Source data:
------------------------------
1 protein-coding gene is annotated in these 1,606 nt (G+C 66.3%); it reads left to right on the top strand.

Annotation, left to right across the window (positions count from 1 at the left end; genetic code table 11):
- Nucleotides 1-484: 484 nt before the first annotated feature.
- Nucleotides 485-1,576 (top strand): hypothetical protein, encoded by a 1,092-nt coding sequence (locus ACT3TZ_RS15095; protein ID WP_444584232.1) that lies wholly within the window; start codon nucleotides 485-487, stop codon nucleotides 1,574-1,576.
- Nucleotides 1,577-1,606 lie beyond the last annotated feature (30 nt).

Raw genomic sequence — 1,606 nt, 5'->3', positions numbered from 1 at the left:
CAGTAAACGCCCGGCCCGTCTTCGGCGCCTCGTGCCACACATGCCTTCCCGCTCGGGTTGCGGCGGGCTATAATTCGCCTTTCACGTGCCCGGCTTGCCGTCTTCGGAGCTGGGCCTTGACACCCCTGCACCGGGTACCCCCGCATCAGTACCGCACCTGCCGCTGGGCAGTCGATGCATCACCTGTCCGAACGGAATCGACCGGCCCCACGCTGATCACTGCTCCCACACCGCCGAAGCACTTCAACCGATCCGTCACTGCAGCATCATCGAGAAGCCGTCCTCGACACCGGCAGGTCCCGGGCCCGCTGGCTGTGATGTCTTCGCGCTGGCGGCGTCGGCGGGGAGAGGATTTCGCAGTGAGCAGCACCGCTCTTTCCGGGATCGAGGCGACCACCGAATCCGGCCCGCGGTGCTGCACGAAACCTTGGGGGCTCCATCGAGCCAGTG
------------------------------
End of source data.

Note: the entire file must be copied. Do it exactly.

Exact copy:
1 protein-coding gene is annotated in these 1,606 nt (G+C 66.3%); it reads left to right on the top strand.

Annotation, left to right across the window (positions count from 1 at the left end; genetic code table 11):
- Nucleotides 1-484: 484 nt before the first annotated feature.
- Nucleotides 485-1,576 (top strand): hypothetical protein, encoded by a 1,092-nt coding sequence (locus ACT3TZ_RS15095; protein ID WP_444584232.1) that lies wholly within the window; start codon nucleotides 485-487, stop codon nucleotides 1,574-1,576.
- Nucleotides 1,577-1,606 lie beyond the last annotated feature (30 nt).

Raw genomic sequence — 1,606 nt, 5'->3', positions numbered from 1 at the left:
CAGTAAACGCCCGGCCCGTCTTCGGCGCCTCGTGCCACACATGCCTTCCCGCTCGGGTTGCGGCGGGCTATAATTCGCCTTTCACGTGCCCGGCTTGCCGTCTTCGGAGCTGGGCCTTGACACCCCTGCACCGGGTACCCCCGCATCAGTACCGCACCTGCCGCTGGGCAGTCGATGCATCACCTGTCCGAACGGAATCGACCGGCCCCACGCTGATCACTGCTCCCACACCGCCGAAGCACTTCAACCGATCCGTCACTGCAGCATCATCGAGAAGCCGTCCTCGACACCGGCAGGTCCCGGGCCCGCTGGCTGTGATGTCTTCGCGCTGGCGGCGTCGGCGGGGAGAGGATTTCGCAGTGAGCAGCACCGCTCTTTCCGGGATCGAGGCGACCACCGAATCCGGCCCGCGGTGCTGCACGAAACCTTGGGGGCTCCATCGAGCCAGTG